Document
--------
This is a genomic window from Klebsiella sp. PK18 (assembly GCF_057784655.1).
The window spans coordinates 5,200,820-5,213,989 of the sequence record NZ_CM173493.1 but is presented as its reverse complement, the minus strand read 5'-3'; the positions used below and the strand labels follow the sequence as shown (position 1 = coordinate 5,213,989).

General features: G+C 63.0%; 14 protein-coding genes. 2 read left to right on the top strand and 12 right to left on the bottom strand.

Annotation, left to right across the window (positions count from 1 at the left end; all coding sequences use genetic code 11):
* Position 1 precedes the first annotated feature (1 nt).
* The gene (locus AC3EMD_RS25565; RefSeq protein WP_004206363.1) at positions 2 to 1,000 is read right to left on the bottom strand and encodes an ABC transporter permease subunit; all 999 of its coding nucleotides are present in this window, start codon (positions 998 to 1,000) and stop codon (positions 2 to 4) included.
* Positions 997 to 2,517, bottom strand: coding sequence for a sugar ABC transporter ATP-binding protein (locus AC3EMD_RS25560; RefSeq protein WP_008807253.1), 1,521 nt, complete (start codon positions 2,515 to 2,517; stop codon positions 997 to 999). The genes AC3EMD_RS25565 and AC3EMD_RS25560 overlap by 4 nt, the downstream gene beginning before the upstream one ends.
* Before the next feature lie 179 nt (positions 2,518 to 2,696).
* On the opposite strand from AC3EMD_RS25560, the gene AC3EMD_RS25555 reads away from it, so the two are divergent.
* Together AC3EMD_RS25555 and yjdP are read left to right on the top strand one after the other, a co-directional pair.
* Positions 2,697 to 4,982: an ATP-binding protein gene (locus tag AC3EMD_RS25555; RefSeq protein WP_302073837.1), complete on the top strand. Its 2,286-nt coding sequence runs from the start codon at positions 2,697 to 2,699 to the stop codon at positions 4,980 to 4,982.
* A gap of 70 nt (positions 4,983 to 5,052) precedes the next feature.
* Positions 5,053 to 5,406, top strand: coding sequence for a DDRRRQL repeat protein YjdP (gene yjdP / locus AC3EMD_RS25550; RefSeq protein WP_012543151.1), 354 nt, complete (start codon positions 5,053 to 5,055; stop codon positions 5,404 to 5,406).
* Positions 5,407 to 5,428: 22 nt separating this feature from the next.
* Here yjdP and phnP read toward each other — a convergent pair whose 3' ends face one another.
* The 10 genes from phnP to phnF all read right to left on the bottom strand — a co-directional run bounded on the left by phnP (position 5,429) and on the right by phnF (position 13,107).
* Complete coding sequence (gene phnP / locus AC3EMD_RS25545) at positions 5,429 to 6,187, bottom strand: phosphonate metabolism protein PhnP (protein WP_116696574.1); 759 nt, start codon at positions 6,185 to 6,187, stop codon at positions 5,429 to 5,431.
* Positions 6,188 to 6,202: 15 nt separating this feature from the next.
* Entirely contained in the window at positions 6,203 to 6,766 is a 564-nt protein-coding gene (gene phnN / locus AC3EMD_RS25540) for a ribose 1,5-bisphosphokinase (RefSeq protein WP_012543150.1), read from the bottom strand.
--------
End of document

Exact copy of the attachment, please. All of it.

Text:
This is a genomic window from Klebsiella sp. PK18 (assembly GCF_057784655.1).
The window spans coordinates 5,200,820-5,213,989 of the sequence record NZ_CM173493.1 but is presented as its reverse complement, the minus strand read 5'-3'; the positions used below and the strand labels follow the sequence as shown (position 1 = coordinate 5,213,989).

General features: G+C 63.0%; 14 protein-coding genes. 2 read left to right on the top strand and 12 right to left on the bottom strand.

Annotation, left to right across the window (positions count from 1 at the left end; all coding sequences use genetic code 11):
* Position 1 precedes the first annotated feature (1 nt).
* The gene (locus AC3EMD_RS25565; RefSeq protein WP_004206363.1) at positions 2 to 1,000 is read right to left on the bottom strand and encodes an ABC transporter permease subunit; all 999 of its coding nucleotides are present in this window, start codon (positions 998 to 1,000) and stop codon (positions 2 to 4) included.
* Positions 997 to 2,517, bottom strand: coding sequence for a sugar ABC transporter ATP-binding protein (locus AC3EMD_RS25560; RefSeq protein WP_008807253.1), 1,521 nt, complete (start codon positions 2,515 to 2,517; stop codon positions 997 to 999). The genes AC3EMD_RS25565 and AC3EMD_RS25560 overlap by 4 nt, the downstream gene beginning before the upstream one ends.
* Before the next feature lie 179 nt (positions 2,518 to 2,696).
* On the opposite strand from AC3EMD_RS25560, the gene AC3EMD_RS25555 reads away from it, so the two are divergent.
* Together AC3EMD_RS25555 and yjdP are read left to right on the top strand one after the other, a co-directional pair.
* Positions 2,697 to 4,982: an ATP-binding protein gene (locus tag AC3EMD_RS25555; RefSeq protein WP_302073837.1), complete on the top strand. Its 2,286-nt coding sequence runs from the start codon at positions 2,697 to 2,699 to the stop codon at positions 4,980 to 4,982.
* A gap of 70 nt (positions 4,983 to 5,052) precedes the next feature.
* Positions 5,053 to 5,406, top strand: coding sequence for a DDRRRQL repeat protein YjdP (gene yjdP / locus AC3EMD_RS25550; RefSeq protein WP_012543151.1), 354 nt, complete (start codon positions 5,053 to 5,055; stop codon positions 5,404 to 5,406).
* Positions 5,407 to 5,428: 22 nt separating this feature from the next.
* Here yjdP and phnP read toward each other — a convergent pair whose 3' ends face one another.
* The 10 genes from phnP to phnF all read right to left on the bottom strand — a co-directional run bounded on the left by phnP (position 5,429) and on the right by phnF (position 13,107).
* Complete coding sequence (gene phnP / locus AC3EMD_RS25545) at positions 5,429 to 6,187, bottom strand: phosphonate metabolism protein PhnP (protein WP_116696574.1); 759 nt, start codon at positions 6,185 to 6,187, stop codon at positions 5,429 to 5,431.
* Positions 6,188 to 6,202: 15 nt separating this feature from the next.
* Entirely contained in the window at positions 6,203 to 6,766 is a 564-nt protein-coding gene (gene phnN / locus AC3EMD_RS25540) for a ribose 1,5-bisphosphokinase (RefSeq protein WP_012543150.1), read from the bottom strand.